Turkey is using a vague counterterrorism law to prosecute many activists, lawyers and journalists, often holding them for long pre-trial periods without access to a lawyer, United Nations human rights experts said yesterday.
The U.N. Human Rights Committee said after reviewing Turkey’s record for the first time that the right to due process is sharply curbed under its 1991 Anti-Terrorism Law and that some of its provisions are incompatible with international law.
“We’re worried about the vagueness of the definition of the terrorist act in the 1991 law and the very far-reaching, unacceptable restrictions on the right of due process for accused people and the high number of cases in which human rights defenders, lawyers, journalists and even children are charged under the anti-terrorism law,” Michael O’Flaherty, committee vice-chairman, told a news briefing.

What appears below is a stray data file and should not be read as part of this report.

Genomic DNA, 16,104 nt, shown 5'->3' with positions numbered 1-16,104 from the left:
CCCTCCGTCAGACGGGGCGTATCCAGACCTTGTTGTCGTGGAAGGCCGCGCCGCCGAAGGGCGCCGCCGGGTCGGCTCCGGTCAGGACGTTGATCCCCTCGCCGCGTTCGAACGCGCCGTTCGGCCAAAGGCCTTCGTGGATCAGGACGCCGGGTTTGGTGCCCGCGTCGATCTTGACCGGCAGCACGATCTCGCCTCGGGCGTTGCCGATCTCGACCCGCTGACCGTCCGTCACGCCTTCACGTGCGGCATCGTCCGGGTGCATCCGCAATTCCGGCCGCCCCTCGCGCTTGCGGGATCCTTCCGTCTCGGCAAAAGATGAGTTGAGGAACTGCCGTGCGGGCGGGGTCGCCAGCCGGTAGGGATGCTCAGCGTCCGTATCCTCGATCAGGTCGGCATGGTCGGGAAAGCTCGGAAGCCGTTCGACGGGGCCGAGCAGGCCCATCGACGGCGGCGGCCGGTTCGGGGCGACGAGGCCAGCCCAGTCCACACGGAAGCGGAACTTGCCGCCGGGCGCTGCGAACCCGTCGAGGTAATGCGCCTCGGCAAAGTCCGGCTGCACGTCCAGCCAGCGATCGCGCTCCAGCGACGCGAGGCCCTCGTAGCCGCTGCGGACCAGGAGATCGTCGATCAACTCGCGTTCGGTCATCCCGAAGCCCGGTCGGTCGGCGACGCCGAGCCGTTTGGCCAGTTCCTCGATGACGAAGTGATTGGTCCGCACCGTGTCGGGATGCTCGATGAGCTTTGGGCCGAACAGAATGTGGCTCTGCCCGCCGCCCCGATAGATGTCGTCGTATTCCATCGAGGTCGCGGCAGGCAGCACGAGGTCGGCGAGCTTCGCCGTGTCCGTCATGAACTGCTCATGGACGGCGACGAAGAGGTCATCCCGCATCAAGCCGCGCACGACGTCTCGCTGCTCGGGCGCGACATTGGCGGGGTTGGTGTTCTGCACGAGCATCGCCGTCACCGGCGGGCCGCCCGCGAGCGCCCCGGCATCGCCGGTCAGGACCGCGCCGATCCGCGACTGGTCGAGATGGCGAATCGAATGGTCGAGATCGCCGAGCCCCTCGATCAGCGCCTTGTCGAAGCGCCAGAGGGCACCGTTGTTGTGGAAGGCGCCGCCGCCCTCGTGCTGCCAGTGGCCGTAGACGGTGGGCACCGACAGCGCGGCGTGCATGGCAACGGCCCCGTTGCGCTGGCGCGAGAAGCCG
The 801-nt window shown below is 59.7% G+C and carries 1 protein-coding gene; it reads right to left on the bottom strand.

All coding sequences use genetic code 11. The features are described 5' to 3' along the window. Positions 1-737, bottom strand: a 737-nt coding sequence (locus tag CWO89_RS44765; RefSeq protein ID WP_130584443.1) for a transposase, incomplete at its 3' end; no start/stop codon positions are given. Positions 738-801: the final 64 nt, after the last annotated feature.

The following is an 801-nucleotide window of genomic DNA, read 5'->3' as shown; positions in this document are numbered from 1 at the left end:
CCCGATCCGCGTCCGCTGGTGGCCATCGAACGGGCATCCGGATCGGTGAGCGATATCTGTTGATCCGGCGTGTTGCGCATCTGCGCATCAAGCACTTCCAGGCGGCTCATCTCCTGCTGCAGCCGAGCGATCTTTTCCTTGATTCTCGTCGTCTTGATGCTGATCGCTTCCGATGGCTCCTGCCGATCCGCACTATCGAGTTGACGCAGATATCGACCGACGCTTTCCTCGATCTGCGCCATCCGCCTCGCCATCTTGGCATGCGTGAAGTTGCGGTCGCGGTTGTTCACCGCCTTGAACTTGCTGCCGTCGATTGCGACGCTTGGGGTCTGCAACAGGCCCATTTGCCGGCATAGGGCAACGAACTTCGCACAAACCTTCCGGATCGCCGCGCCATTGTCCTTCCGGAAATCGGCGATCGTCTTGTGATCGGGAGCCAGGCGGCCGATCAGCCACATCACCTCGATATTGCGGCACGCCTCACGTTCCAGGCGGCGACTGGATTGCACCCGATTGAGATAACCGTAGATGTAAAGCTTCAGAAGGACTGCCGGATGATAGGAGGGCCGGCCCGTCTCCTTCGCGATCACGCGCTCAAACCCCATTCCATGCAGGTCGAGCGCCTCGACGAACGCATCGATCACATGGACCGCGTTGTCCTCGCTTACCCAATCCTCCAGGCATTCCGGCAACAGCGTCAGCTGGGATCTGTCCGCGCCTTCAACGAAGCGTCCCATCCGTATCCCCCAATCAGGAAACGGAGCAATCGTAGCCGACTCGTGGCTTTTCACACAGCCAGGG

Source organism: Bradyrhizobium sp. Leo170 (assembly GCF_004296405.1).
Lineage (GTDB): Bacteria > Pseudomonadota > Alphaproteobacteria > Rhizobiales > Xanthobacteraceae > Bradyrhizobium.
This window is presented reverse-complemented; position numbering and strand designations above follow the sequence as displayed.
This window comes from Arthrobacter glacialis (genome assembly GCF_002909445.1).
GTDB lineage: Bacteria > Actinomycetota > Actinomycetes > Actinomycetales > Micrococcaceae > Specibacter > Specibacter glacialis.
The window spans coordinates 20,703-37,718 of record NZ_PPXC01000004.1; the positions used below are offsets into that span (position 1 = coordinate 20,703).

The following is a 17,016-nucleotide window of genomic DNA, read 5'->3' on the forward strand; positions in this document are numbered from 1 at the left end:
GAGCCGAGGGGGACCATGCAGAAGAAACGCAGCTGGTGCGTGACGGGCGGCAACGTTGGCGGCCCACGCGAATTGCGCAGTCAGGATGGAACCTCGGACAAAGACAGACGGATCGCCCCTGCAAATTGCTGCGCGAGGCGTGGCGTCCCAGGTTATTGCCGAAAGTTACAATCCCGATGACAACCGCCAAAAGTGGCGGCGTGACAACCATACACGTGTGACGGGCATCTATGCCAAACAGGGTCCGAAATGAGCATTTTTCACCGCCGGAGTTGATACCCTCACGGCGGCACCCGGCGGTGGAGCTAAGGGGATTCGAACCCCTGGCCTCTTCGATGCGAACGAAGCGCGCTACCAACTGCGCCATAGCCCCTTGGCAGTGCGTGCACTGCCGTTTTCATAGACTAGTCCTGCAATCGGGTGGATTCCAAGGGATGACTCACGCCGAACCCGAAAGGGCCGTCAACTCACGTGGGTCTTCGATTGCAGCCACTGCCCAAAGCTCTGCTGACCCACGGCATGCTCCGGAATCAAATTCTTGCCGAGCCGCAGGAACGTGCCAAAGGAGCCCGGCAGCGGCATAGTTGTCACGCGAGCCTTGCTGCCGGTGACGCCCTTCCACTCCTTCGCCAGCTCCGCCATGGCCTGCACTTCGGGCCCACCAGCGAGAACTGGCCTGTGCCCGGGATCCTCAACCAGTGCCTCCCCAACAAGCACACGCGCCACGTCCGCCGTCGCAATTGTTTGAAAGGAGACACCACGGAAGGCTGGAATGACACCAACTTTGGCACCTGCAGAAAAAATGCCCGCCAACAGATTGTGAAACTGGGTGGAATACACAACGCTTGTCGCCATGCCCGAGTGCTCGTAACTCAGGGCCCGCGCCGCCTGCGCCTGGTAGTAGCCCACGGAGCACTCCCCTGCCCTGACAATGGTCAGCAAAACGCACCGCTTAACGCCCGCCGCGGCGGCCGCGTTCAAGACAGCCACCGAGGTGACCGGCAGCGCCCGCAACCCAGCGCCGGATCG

He added: “Not for terrorism, but for the free expression of their opinions and ideas, in particular in the context of non-violent discussion of the Kurdish issue.” The U.N. committee, composed of 18 independent experts, examined the records of five countries, including Turkey, in upholding fundamental civil and political rights.
During the debate, they voiced concern about Turkey’s anti-terror law’s restriction of access to a lawyer for the first 24 hours when they said the risk of torture was the highest. The experts urged Turkey to bring its laws into line with the International Covenant on Civil and Political Rights, a landmark U.N. pact ratified by 147 states including Turkey.